Tag Archives: Covanta


This afternoon

Poolbeg Power Station, Pigeon House Rd, Dublin 4

Minister for Communications, Climate Action and Environment Richard Bruton visits the controversial Covanta Dublin ‘Waste-to-Energy’ facility, also known as the Poolbeg Incinerator.

Above from left: Buisness Manager Dublin Waste to Energy Kieran Mullans, Mr Bruton and Dublin City Council Chief Executive Owen Keegan

A ‘glitch’ in the plant’s first week of operation last year led to 11 people being hospitalised and a fine to Covanta for breaking its environmental protection licence.

Save Poolbeg.

Sam Boal/RollingNews

The Covanta Waste Plant at Poolbeg, Dublin last Friday

Tomorrow evening.

At the Pebble Beach Pub on Conquer Hill Road in Clontarf, Dublin 3.

At 8pm.

The Dublin Bay North Branch of People Before Profit will be holding a public meeting about the Covanta incinerator in Poolbeg.

The branch writes:

A large global corporation will be responsible for air quality over Dublin Bay North. Yes, they have their agreed EPA checks but what ways might a corporation beholden to shareholders look to cut corners?

We have identified some and want to tell you! Join us [tomorrow] as we hear from the Poolbeg Incinerator group and People Before Profit Dublin NW Cllr Andrew Keegan who sits on the [Dublin] City Council Environment Policy Committee.

(Save Poolbeg)

We Need Independent Air Monitoring (Facebook)

Covanta incinerator at Poolbeg

Ciaran D’Arcy, in The Irish Times, reports:

The Health and Safety Authority (HSA) is carrying out a criminal investigation into a lime leak at the Poolbeg incinerator, in June, which resulted in 11 workers being hospitalised.”

“In correspondence provided to Dublin City Council’s Environment Strategic Policy Committee, HSA assistant chief executive Brian Higgison advised that a criminal investigation under the Health, Safety and Welfare at Work Act is under way regarding the incident.”

“The HSA refused an invitation to provide an interim report on its investigation to the committee, saying it cannot pre-empt the outcome prior to its conclusion.”

“The committee heard Covanta has reported 12 non-compliances at the incinerator to the EPA as well as 16 incidents of note.”

“Committee member Joe McCarthy of An Taisce suggested that six non-compliances are now arising from the Waste-to-Energy plant every month given it was not operational for one of the three months in question.

There you go now.

Criminal investigation under way into incinerator lime leak (The Irish Times)

Save Poolbeg.



Poolbeg from Sandymount Strand, Dublin 4

Existential strolling man gazes at Coventa’s controversial incinerator, designed in the brutalist manner, which had its first delivery of waste yesterday and is expected to start BURNING at the weekend.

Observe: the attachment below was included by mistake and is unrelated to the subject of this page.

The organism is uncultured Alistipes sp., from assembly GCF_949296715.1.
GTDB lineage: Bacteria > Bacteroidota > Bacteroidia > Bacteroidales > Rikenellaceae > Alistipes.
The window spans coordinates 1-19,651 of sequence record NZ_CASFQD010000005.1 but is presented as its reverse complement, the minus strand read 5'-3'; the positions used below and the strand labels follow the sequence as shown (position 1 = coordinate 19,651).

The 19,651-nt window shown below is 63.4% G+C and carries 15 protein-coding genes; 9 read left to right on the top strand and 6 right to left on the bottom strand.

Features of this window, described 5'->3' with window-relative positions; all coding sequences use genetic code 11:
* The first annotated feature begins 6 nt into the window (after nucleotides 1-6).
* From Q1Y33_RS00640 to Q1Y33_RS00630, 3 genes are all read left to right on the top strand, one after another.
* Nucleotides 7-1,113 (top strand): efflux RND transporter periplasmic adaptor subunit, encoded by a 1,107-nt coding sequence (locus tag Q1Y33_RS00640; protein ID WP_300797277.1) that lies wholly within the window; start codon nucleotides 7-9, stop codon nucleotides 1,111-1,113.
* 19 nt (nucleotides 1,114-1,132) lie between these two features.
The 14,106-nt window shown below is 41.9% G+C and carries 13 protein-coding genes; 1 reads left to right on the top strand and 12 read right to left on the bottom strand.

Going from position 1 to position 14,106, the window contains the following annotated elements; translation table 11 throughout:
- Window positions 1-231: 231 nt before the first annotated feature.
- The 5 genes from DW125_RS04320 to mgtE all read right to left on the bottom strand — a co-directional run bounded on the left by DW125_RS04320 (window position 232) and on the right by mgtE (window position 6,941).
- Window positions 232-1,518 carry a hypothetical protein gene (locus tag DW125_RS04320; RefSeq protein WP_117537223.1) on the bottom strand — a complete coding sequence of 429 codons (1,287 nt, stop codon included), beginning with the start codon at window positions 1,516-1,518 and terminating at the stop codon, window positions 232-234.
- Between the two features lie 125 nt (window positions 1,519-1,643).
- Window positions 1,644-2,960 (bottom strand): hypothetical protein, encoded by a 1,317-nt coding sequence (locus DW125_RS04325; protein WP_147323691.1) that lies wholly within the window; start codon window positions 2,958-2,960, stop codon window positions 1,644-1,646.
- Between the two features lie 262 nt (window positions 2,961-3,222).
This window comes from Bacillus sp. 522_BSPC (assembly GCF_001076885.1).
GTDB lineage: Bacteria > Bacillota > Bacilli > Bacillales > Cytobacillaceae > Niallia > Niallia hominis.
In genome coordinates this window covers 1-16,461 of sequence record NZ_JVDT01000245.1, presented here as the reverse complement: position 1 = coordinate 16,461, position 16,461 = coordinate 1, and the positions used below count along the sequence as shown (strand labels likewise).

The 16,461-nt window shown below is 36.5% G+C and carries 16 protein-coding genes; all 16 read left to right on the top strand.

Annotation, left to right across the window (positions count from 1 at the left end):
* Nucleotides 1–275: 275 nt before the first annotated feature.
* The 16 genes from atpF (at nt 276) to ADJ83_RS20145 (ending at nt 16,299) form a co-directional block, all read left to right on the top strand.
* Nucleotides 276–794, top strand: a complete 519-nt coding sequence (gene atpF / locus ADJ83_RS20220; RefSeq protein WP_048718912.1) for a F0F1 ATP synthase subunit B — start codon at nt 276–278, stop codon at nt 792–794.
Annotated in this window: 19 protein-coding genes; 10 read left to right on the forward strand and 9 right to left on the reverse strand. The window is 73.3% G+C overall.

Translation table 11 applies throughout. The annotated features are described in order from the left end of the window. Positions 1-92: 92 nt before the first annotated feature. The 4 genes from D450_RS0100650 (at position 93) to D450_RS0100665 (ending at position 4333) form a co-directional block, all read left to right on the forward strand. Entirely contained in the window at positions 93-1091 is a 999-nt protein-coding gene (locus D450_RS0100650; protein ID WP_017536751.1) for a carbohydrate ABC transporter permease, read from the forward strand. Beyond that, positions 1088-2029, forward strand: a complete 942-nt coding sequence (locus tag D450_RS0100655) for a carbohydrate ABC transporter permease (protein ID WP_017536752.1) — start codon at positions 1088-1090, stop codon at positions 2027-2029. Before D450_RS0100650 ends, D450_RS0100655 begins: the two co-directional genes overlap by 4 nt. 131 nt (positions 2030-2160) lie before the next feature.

A trial run last month brought unwelcome gusts of a warm, plastic fragrance across the strand.

Good times.

Previously: Smells Like Warm Plastic

Save Poolbeg (the bit on the right)



This afternoon.

Poolbeg, Dublin 4

Corlos The Complainer writes:

Looks like the new incinerator [developed by US waste firm Covanta] is operational. Plumes of smoke rising from it all day.

Also there’s been a sickly smell of warm plastic wafting in off the sea since the morning. Coincidence?


Previously: Covanta And Dublin City Council: what’s that funny smell?

The Contract Did Not Conform To EU Law

Incinerating Poolbeg

You may have missed Joe McCarthy (who blew the whistle on the e-voting machines scandal) of Fiasco.ie on yesterday’s RTE R1 News at One with Sean O’Rourke concerning Covanta’s proposal to build a waste incinerator at Poolbeg.


Sean O’Rourke: “You’ve been getting some information through FOIs, Freedom of Information requests. What conclusions have you come to? And what’s your case about breaches of procurement procedures?”

Joe McCarthy: “Good afternoon, Sean. The breaches are very straightforward. There are three salient breaches. Firstly, the contract was awarded to a a company that didn’t bid. And you’re not allowed to do that under the procurement directives. It’s very straightforward indeed. 51% of the company and, in due course, 75% and finally 100% of the local project will be transferred to Covanta, a US company, who did not bid in 2002 or 2003. They couldn’t have, they were bankrupt at that time. So that’s the first breach. The second breach is that the size of the contact has been increased dramatically. The original requirement, as revealed in the Freedom of Information material that we got, is a plan for 400,000 tonnes and for a duration of 20 years. The actual contract that was signed with Covanta was much larger, it was for 600,000 tonnes and it was for 25 years. Combined, those are an increase of 87%.